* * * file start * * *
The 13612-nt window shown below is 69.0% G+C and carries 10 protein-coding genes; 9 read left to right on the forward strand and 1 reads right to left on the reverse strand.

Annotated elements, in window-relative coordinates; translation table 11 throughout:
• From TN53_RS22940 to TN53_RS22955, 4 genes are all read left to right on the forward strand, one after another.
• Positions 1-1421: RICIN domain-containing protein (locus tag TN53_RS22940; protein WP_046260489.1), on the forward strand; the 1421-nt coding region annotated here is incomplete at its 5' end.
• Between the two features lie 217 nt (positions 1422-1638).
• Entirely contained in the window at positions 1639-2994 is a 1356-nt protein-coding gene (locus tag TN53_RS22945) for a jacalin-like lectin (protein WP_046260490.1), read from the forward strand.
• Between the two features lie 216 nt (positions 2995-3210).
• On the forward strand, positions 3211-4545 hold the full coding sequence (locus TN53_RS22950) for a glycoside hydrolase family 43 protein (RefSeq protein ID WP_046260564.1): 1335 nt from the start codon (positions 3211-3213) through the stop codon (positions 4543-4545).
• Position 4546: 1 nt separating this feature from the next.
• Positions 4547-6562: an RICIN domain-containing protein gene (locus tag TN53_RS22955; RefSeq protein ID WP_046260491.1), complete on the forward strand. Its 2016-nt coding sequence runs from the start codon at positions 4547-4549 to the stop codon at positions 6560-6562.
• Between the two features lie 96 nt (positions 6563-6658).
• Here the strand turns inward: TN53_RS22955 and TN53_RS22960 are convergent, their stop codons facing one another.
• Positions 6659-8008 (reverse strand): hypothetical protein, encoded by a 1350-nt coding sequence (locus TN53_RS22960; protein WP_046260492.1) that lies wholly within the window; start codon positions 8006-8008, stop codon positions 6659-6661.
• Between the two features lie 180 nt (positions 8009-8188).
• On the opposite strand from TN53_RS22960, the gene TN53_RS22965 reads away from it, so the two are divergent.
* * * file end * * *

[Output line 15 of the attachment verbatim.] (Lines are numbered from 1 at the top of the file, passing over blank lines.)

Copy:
• On the opposite strand from TN53_RS22960, the gene TN53_RS22965 reads away from it, so the two are divergent.